TSX advances resource sectors positive after sharp selloff

TORONTO — The Toronto stock market closed higher Tuesday with the resource sectors positive as buyers started to nibble at companies that have sustained a severe mauling because of a steep drop in oil prices and other economic concerns.The S&P/TSX composite index gained 51.56 points to 14,195.73.The Canadian dollar was up 0.32 of a cent to 87.41 cents US.Worries that last week’s positive jobs creation data could result in the U.S. Federal Reserve moving sooner than expected to raise interest rates punished most U.S. indexes.The Dow Jones industrials fell 51.28 points to 17,801.2 and the S&P 500 index dipped 0.49 of a point to 2,059.82, while the Nasdaq gained 25.78 points to 4,766.47.Oil prices rose 77 cents to US$63.82 a barrel after tumbling almost US$3 a barrel Monday in the wake of weak trade data from China and a report from Morgan Stanley that suggested prices for Brent crude, an international benchmark, could fall to as low as US$43 a barrel next year.The TSX energy sector closed up 1.13 per cent Tuesday — but the component, which makes up 23 per cent of the TSX, is still under water almost 20 per cent year to date as markets try to work out a huge imbalance in supply and demand. “The energy space is almost looking like capitulation,” observed Paul Vaillancourt, executive vice-president, private wealth, at Fiera Capital in Calgary.“When we see days like this, they’re expected. Never waste an opportunity and in this situation here . . . fear and panic have resulted in some pretty indiscriminate selling.”Canadian energy companies continue to be impacted by plunging oil prices. Baytex Energy (TSX:BTE) is reducing its monthly dividend by more than half to 10 cents a month. The company is also cutting 2015 spending plans by 30 per cent from earlier estimates as well as its production ranges. Baytex shares gained 44 cents to $16.90.Another bright spot on the TSX was Talisman Energy Inc. (TSX:TLM), which said several parties, including Spanish energy company Repsol, have approached it about potential deals. Talisman and Repsol held inconclusive talks during the summer but the Calgary company’s shares have plunged about 60 per cent since then, making it a more attractive takeover target. Its shares rose 11.85 per cent to $4.81.Miners also provided some lift to the TSX, with the gold sector ahead 4.4 per cent as February bullion gained $37.10 to US$1,232 an ounce.The base metals sector was up 2.25 per cent as March copper rose four cents to US$2.93 a pound.Elsewhere, Hudson’s Bay Co. (TSX:HBC) had a quarterly net loss of $13 million or seven cents a share and “normalized” earnings of $116 million, both improvements from the same time last year. Retail sales nearly doubled to $1.91 billion from $984 million a year earlier and its shares edged up 51 cents to $24.Financials led decliners, down 0.3 per cent. Financials have been steadily sliding since last week after the big banks delivered a mixed bag of earnings and warned of a challenging 2015. Investors have been cutting their exposure to banks because of worries that falling oil will negatively impact economic growth and cut back on bank lending.AGF Management Ltd. (TSX:AGF.B) was the major drag on the sector Tuesday, down 14.65 per cent to $8.28 after the company said it would cut its quarterly dividend by 70 per cent to eight cents a share as of the first quarter of 2015. read more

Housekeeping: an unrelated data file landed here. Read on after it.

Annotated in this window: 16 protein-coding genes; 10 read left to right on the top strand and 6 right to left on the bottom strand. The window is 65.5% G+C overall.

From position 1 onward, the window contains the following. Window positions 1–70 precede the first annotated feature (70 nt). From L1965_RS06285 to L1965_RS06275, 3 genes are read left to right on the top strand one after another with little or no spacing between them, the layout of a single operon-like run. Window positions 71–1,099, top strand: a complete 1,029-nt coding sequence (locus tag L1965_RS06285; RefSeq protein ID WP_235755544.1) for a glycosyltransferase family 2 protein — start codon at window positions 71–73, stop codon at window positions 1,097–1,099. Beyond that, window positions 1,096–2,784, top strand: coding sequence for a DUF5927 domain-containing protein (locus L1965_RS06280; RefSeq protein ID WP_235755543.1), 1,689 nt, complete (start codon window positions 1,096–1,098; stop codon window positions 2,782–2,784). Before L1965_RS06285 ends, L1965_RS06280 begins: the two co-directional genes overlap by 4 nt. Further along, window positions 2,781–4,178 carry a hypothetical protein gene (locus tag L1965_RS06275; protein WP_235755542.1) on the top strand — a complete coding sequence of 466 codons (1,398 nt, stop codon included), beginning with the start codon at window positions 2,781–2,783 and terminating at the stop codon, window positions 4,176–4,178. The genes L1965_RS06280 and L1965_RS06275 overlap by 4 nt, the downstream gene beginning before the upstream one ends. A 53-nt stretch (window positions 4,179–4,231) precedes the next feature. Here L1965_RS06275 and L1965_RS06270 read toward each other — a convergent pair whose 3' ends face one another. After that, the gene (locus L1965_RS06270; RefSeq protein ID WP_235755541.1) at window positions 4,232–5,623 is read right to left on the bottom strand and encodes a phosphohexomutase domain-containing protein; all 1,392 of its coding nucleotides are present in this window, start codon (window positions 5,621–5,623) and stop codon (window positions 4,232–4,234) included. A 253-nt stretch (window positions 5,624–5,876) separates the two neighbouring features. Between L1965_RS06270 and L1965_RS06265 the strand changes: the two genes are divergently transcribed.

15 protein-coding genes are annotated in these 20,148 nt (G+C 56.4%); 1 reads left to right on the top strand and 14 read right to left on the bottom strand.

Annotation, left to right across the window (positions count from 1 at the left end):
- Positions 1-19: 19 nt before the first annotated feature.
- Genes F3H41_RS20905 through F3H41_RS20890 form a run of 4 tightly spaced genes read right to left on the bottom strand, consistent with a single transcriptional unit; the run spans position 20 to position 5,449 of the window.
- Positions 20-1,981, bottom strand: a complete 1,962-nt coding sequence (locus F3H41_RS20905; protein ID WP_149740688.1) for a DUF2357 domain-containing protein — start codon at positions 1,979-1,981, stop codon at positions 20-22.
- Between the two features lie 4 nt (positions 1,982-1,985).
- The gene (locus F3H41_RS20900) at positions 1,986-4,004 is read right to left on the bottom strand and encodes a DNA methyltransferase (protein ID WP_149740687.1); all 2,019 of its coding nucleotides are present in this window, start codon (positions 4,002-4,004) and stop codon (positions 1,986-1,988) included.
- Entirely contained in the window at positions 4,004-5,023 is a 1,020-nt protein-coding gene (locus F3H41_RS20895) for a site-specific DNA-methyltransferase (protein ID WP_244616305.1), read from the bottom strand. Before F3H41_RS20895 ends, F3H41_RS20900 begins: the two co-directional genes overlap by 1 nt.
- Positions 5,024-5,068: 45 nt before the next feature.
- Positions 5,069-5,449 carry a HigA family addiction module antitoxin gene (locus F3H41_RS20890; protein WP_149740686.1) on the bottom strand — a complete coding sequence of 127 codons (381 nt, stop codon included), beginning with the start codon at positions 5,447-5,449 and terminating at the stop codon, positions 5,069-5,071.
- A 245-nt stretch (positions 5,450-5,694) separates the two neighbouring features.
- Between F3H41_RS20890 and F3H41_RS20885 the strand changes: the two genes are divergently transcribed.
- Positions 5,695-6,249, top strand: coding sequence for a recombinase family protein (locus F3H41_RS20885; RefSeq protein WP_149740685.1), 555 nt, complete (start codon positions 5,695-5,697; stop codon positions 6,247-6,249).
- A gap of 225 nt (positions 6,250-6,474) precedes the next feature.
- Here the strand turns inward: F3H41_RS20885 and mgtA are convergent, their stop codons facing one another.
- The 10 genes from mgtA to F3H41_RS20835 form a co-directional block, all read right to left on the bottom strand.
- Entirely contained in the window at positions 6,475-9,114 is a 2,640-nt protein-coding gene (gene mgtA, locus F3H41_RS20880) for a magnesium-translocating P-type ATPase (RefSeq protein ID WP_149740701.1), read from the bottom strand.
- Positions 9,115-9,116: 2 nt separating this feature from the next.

CBS All Access likely to offer a limited Canadian menu